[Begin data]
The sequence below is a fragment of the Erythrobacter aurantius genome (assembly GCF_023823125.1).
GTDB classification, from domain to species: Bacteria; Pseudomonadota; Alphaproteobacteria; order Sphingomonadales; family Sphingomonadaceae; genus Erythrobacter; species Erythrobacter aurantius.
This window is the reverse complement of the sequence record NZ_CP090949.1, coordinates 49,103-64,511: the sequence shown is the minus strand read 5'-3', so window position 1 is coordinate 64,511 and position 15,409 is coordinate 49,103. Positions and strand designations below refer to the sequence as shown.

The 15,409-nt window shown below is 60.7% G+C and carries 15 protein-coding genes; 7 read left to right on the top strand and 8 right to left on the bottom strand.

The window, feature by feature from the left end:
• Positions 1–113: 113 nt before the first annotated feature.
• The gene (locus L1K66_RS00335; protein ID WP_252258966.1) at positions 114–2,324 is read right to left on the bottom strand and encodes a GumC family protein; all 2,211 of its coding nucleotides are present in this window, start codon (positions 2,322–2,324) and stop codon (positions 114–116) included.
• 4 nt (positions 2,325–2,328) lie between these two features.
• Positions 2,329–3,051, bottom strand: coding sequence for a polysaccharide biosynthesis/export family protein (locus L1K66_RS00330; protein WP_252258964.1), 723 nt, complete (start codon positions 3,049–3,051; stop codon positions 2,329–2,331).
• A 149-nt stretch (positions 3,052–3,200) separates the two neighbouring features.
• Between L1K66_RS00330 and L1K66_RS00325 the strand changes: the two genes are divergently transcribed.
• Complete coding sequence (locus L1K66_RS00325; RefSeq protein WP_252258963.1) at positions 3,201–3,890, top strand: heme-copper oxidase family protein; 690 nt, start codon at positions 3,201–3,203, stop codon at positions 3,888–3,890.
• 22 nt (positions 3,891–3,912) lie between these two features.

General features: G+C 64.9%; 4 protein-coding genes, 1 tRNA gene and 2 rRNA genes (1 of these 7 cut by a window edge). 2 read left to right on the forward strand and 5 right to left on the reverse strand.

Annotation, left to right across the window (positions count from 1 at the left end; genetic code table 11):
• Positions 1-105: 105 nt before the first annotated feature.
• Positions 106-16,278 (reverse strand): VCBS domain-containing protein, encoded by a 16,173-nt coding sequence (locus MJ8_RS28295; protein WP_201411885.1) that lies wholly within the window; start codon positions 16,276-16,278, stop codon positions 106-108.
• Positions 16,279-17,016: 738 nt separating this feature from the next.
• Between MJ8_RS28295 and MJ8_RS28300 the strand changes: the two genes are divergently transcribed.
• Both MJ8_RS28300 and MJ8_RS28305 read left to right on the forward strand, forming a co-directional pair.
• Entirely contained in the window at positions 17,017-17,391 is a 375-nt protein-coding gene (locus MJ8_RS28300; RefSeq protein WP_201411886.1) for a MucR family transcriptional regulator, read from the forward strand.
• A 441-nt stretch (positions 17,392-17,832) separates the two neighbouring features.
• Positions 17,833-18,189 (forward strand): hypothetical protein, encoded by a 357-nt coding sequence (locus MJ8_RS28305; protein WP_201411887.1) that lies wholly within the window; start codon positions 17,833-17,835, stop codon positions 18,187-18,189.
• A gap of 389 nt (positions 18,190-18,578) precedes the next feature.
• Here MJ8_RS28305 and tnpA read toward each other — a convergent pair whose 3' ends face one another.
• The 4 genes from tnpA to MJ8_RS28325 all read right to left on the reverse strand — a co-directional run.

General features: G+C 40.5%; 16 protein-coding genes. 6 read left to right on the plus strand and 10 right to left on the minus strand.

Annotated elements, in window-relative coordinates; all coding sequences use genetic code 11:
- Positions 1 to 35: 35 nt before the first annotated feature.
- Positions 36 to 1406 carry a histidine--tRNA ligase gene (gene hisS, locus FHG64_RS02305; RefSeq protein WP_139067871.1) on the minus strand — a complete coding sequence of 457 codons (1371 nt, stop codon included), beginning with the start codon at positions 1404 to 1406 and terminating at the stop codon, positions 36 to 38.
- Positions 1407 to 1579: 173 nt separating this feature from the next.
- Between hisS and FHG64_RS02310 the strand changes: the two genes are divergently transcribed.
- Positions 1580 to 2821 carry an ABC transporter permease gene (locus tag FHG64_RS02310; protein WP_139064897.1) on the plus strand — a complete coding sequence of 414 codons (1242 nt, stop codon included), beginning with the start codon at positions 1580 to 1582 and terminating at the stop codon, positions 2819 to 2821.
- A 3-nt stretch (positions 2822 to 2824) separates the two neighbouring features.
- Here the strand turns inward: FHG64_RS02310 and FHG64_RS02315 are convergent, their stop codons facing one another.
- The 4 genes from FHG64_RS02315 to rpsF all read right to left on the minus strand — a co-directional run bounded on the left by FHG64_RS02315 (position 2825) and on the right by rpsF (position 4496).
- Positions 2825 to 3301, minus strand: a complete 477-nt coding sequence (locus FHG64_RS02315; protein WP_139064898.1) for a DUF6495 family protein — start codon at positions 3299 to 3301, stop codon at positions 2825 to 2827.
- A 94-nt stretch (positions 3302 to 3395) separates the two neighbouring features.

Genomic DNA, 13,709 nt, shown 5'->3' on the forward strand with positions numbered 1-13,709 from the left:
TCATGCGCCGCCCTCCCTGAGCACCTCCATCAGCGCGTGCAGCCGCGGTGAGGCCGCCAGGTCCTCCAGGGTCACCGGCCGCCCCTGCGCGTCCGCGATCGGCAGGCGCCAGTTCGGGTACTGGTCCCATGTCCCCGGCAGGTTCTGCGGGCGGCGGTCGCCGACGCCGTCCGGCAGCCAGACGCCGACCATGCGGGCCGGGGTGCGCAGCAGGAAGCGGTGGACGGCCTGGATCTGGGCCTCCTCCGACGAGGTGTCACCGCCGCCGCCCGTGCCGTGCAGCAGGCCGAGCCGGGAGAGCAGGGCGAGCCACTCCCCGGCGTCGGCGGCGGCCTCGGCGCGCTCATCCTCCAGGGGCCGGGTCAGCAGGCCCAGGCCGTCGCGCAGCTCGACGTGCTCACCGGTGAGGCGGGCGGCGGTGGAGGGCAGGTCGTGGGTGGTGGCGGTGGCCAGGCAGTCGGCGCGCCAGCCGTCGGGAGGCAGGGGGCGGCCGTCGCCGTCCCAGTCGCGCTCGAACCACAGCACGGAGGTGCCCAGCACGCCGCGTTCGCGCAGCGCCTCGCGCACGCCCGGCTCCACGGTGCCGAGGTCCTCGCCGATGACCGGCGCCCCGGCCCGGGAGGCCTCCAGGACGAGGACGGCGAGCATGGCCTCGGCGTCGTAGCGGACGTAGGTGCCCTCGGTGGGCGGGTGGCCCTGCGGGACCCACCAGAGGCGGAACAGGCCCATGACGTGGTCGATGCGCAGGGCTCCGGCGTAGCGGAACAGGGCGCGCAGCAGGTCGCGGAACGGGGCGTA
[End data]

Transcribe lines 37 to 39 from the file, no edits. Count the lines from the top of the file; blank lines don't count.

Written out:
- Positions 2825 to 3301, minus strand: a complete 477-nt coding sequence (locus FHG64_RS02315; protein WP_139064898.1) for a DUF6495 family protein — start codon at positions 3299 to 3301, stop codon at positions 2825 to 2827.
- A 94-nt stretch (positions 3302 to 3395) separates the two neighbouring features.

Genomic DNA, 13,709 nt, shown 5'->3' on the forward strand with positions numbered 1-13,709 from the left: